WASHINGTON, D.C. – U.S. Sen. Sherrod Brown (D-OH) visited Circleville on Wednesday to renew his call for the extension of the Advanced Energy Manufacturing Tax Credit, which provided $50 million in federal tax credits to the DuPont Circleville plant – helping to create 70 permanent jobs and 230 construction jobs. The Advanced Energy Manufacturing Tax Credit (48C) program provides a 30 percent credit for domestic companies that invest in new, expanded, or reequipped clean energy manufacturing projects.
“Ohioans, like the workers here at DuPont, know how to build things. And we need to maintain our innovation edge by manufacturing the technology of the 21st century. The Advanced Energy Manufacturing Tax Credit, or 48(c) program, has been overwhelmingly successful and there is a backlog of strong applications – that means the demand is there,” Brown said. “That’s why Governor Strickland and I have urged the President to expand 48(c). And it’s also why I introduced the Security in Energy and Manufacturing (SEAM) Act which would improve 48(c) so companies can receive grants, rather than tax credits. Creating grants means investing in more companies – especially small- and medium-size manufacturers and entrepreneurs that don’t have tax liabilities.”
Brown was joined at DuPont by Circleville Plant Manager David Pigion. He toured the plant, which recently received a $175 million investment to expand production of its high-performance Tedlar photovoltaic film used in solar panels. This expansion will create 70 jobs and retain 444 jobs in clean energy manufacturing. Tedlar is a critical component on the back of solar panels, providing long-term durability and performance. The new production line, scheduled to start in the fall of 2011, is expected to help meet the increasing need for energy and environmental sustainability. The expansion will also provide 230 temporary construction jobs over the course of the project.
In January 2010, DuPont received more than $50 million in tax credits through the Recovery Act's Advanced Energy Manufacturing Tax Credit program. The 48(c) program was a highly popular component of the Recovery Act that has since run out of funds. As Chairman of the Senate Banking Subcommittee on Economic Policy, Brown is the lead cosponsor of legislation to extend the credit, which has provided seven Ohio companies with more than $125 million in tax credits. During his remarks at DuPont, Brown renewed his call for the Security in Energy and Manufacturing (SEAM) Act, which would extend the 48(c) program and promote more domestic manufacturing of clean energy technology.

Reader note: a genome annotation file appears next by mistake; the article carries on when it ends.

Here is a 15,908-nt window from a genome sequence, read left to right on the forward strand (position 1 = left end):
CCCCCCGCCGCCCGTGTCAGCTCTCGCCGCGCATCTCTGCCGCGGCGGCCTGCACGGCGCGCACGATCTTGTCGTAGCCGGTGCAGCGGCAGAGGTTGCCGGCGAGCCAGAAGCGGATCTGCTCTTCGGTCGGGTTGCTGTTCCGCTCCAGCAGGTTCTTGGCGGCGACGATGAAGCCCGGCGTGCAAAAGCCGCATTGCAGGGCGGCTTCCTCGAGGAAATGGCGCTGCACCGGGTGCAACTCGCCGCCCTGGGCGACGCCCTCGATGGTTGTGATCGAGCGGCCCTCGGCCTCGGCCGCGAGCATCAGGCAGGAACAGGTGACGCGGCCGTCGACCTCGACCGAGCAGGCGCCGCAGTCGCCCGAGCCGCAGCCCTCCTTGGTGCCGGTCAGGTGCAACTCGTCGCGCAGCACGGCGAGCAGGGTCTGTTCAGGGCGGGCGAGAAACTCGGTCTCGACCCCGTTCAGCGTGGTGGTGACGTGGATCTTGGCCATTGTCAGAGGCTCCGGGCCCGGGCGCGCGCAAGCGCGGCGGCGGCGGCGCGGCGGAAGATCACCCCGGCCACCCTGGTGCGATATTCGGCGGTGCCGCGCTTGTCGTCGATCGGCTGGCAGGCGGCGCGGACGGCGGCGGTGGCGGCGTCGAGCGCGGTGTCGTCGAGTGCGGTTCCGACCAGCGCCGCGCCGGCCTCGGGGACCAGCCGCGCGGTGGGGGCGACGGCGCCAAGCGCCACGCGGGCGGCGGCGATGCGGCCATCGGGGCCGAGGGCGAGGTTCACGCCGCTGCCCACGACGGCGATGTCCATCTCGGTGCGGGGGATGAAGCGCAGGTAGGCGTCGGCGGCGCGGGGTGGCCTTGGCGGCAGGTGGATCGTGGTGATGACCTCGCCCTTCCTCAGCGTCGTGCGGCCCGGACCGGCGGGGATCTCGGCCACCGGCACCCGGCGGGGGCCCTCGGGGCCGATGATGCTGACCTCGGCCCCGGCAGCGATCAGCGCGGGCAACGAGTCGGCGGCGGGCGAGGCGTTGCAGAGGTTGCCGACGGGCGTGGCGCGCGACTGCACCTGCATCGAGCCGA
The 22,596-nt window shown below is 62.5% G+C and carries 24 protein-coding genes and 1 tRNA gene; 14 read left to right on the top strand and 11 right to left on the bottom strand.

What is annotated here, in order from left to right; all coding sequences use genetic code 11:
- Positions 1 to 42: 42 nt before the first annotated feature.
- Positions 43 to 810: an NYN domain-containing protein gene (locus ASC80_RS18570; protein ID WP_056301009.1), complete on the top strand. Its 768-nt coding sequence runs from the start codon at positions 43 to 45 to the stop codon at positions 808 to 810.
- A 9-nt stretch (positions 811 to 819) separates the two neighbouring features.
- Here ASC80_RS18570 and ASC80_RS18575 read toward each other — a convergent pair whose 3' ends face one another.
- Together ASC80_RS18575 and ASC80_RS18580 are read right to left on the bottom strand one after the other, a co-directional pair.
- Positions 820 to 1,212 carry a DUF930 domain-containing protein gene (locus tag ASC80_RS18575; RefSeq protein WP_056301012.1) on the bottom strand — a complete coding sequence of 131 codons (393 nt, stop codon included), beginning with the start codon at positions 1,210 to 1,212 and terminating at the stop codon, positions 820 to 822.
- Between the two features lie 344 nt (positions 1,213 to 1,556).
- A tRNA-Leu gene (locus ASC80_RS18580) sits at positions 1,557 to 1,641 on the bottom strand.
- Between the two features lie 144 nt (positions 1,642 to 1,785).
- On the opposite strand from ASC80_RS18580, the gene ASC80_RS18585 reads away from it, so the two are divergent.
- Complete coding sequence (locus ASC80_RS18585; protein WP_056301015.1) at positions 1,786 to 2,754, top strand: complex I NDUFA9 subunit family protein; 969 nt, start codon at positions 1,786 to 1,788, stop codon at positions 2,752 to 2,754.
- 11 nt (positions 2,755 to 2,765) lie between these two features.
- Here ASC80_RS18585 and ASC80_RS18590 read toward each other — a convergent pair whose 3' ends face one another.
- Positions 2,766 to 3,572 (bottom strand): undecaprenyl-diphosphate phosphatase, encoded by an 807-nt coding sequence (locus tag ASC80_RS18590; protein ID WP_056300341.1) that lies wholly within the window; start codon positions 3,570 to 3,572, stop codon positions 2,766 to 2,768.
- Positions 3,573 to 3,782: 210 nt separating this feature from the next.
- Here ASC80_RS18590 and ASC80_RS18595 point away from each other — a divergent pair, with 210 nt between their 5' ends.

The SEAM Act would extend the program and allow for grants in lieu of tax credits. This would enable the program to reach additional companies that would otherwise be unable to utilize the program - new companies that do not yet have tax liabilities or companies that struggle to find credit in today's tight financial market. Without a grant, this program is unusable for many would-be manufacturers. Both the tax credit and grant would remain at 30 percent of the cost of the project. The SEAM Act also adjusts the selection criteria to give higher priority to facilities that manufacture - rather than assemble - goods and components in the U.S.
The 48(c) program is aimed at building capacity to meet the new and growing demand for clean energy technology. Qualifying facilities manufacture a wide range of clean energy products, including wind turbines, solar panels, hybrid vehicle systems, carbon capture and sequestration systems, and biofuel refinery components, among others.
The Department of Energy (DOE) states that the program was more than three times oversubscribed. Nationwide, DOE deemed 418 projects eligible, which amounts to $5.8 billion in unfunded eligible applications. These manufacturers, like the Elyria Foundry, are waiting in the pipeline, and would be ready to break ground soon after they receive funding.
The SEAM Act also helps restore American's manufacturing base. By giving priority to U.S. production, the bill would ensure that our U.S. manufacturing base produces all parts in the clean energy supply chain. As clean energy becomes one of the world's largest industries, forecasted at over $2 trillion annually, clean energy manufacturing provides a significant opportunity for the U.S. to restore its manufacturing base and create good-paying jobs domestically.